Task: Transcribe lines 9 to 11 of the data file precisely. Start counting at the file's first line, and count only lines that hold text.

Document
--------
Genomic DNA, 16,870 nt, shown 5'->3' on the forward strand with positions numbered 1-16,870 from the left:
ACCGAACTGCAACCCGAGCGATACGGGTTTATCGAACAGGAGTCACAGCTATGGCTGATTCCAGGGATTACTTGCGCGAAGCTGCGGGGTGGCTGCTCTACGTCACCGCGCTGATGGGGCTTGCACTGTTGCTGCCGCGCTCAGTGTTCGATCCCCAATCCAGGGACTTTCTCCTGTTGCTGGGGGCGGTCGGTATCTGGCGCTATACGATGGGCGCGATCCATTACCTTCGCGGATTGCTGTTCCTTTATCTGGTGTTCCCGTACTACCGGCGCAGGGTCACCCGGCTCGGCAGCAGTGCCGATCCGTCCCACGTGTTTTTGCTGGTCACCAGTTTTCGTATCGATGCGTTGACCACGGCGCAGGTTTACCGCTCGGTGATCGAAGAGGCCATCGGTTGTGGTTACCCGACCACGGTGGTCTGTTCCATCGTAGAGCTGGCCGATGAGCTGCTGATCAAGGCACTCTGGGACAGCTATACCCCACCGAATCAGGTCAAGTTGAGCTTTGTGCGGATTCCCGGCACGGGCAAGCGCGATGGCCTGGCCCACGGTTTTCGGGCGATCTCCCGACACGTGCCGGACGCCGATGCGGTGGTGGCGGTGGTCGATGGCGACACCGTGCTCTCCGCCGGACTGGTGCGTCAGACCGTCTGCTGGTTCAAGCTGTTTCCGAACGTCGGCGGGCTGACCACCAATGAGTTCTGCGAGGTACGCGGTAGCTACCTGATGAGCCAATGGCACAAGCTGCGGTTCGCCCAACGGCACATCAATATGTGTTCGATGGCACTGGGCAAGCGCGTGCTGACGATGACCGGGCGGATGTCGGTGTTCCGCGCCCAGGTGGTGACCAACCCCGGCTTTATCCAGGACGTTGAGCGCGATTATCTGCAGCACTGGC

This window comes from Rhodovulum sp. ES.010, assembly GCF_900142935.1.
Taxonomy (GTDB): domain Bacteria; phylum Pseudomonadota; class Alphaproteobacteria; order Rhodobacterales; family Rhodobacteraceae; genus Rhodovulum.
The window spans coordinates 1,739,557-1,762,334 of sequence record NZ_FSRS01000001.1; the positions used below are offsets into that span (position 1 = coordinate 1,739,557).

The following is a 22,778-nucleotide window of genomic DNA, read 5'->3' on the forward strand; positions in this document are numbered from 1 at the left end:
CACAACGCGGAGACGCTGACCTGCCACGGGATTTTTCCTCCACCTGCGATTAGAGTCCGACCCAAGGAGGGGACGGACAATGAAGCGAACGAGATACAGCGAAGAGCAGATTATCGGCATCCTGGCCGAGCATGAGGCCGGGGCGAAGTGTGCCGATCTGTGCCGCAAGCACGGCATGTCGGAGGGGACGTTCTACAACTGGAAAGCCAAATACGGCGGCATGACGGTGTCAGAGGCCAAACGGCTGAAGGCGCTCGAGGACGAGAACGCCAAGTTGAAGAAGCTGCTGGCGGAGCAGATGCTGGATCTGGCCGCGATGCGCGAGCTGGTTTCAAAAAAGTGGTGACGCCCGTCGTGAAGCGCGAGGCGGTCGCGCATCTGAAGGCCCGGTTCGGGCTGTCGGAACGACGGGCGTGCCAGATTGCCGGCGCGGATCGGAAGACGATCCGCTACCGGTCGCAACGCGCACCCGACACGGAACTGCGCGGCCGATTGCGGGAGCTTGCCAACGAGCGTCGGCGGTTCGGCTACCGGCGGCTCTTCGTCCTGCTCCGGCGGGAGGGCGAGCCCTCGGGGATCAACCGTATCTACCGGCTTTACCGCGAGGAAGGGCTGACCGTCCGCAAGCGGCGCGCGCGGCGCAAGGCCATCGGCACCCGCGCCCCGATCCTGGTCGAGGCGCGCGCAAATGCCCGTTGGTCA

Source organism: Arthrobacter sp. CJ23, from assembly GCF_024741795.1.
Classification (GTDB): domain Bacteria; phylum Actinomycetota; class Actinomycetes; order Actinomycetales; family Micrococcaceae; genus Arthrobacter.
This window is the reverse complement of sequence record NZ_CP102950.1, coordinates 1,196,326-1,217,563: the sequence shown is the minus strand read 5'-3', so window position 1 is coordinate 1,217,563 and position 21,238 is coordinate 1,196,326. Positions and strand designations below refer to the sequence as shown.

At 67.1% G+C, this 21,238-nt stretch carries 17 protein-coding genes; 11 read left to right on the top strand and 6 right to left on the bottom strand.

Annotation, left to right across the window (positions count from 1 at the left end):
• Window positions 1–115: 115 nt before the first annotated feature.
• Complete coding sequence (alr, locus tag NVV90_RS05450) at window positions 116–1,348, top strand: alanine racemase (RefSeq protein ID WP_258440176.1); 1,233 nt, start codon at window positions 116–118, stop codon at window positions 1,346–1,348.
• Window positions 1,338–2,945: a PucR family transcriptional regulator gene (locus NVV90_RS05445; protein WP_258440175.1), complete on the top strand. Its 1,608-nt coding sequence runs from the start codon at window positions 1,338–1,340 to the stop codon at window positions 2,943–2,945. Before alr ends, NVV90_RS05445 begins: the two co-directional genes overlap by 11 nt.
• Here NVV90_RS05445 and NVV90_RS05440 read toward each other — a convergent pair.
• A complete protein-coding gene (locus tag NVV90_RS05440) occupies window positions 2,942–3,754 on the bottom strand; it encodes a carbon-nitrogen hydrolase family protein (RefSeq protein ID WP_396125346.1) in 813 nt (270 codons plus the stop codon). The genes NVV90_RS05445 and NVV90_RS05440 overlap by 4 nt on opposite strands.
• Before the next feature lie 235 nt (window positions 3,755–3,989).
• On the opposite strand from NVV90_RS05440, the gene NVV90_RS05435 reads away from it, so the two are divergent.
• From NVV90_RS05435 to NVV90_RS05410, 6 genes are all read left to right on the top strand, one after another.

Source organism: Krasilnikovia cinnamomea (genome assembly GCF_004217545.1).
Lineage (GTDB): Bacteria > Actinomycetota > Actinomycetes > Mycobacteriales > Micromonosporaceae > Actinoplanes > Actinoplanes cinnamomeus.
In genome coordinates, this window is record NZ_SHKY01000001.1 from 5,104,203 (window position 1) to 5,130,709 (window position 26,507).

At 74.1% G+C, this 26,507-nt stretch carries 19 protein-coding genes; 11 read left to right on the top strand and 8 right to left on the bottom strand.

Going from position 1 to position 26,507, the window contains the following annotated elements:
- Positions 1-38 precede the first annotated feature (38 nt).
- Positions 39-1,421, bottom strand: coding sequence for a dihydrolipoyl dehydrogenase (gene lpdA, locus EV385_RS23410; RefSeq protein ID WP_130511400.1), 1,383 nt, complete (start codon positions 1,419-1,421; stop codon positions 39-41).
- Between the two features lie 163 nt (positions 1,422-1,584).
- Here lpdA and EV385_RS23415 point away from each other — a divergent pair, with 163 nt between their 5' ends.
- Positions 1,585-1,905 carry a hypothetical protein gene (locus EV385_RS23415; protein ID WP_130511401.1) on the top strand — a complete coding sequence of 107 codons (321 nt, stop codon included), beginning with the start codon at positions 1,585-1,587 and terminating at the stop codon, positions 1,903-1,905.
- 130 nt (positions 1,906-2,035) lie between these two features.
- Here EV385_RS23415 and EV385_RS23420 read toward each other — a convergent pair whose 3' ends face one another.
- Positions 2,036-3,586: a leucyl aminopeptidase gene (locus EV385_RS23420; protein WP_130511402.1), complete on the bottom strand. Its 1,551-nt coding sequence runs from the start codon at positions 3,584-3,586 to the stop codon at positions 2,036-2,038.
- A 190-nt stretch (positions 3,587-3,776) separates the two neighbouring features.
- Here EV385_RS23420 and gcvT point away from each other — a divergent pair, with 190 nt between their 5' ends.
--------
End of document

Classification (GTDB): domain Bacteria; phylum Actinomycetota; class Actinomycetes; order Actinomycetales; family Micrococcaceae; genus Arthrobacter.
This window is the reverse complement of sequence record NZ_CP102950.1, coordinates 1,196,326-1,217,563: the sequence shown is the minus strand read 5'-3', so window position 1 is coordinate 1,217,563 and position 21,238 is coordinate 1,196,326. Positions and strand designations below refer to the sequence as shown.

At 67.1% G+C, this 21,238-nt stretch carries 17 protein-coding genes; 11 read left to right on the top strand and 6 right to left on the bottom strand.